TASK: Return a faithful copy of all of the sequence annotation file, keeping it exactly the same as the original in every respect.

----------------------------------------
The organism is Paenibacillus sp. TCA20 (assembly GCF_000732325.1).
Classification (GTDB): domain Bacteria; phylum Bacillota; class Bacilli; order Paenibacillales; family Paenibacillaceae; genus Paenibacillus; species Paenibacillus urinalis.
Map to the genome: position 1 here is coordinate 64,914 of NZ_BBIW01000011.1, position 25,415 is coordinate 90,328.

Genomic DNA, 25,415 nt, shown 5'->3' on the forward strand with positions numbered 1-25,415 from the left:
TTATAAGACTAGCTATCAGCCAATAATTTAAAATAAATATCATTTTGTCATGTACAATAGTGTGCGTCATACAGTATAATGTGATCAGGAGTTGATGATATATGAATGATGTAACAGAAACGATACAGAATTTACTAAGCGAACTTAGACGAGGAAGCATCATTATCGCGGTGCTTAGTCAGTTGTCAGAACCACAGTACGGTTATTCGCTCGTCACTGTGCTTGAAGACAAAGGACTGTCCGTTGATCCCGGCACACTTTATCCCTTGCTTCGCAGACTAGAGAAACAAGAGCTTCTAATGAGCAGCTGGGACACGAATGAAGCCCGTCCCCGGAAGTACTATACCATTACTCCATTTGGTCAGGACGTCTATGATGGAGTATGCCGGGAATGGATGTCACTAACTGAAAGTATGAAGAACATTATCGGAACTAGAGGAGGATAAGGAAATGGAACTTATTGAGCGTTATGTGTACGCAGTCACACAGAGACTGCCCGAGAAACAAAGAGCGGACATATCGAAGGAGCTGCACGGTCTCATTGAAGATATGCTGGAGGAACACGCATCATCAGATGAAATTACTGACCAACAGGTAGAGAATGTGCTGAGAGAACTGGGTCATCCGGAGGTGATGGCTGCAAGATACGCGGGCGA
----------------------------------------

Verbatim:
The organism is Paenibacillus sp. TCA20 (assembly GCF_000732325.1).
Classification (GTDB): domain Bacteria; phylum Bacillota; class Bacilli; order Paenibacillales; family Paenibacillaceae; genus Paenibacillus; species Paenibacillus urinalis.
Map to the genome: position 1 here is coordinate 64,914 of NZ_BBIW01000011.1, position 25,415 is coordinate 90,328.

Genomic DNA, 25,415 nt, shown 5'->3' on the forward strand with positions numbered 1-25,415 from the left:
TTATAAGACTAGCTATCAGCCAATAATTTAAAATAAATATCATTTTGTCATGTACAATAGTGTGCGTCATACAGTATAATGTGATCAGGAGTTGATGATATATGAATGATGTAACAGAAACGATACAGAATTTACTAAGCGAACTTAGACGAGGAAGCATCATTATCGCGGTGCTTAGTCAGTTGTCAGAACCACAGTACGGTTATTCGCTCGTCACTGTGCTTGAAGACAAAGGACTGTCCGTTGATCCCGGCACACTTTATCCCTTGCTTCGCAGACTAGAGAAACAAGAGCTTCTAATGAGCAGCTGGGACACGAATGAAGCCCGTCCCCGGAAGTACTATACCATTACTCCATTTGGTCAGGACGTCTATGATGGAGTATGCCGGGAATGGATGTCACTAACTGAAAGTATGAAGAACATTATCGGAACTAGAGGAGGATAAGGAAATGGAACTTATTGAGCGTTATGTGTACGCAGTCACACAGAGACTGCCCGAGAAACAAAGAGCGGACATATCGAAGGAGCTGCACGGTCTCATTGAAGATATGCTGGAGGAACACGCATCATCAGATGAAATTACTGACCAACAGGTAGAGAATGTGCTGAGAGAACTGGGTCATCCGGAGGTGATGGCTGCAAGATACGCGGGCGA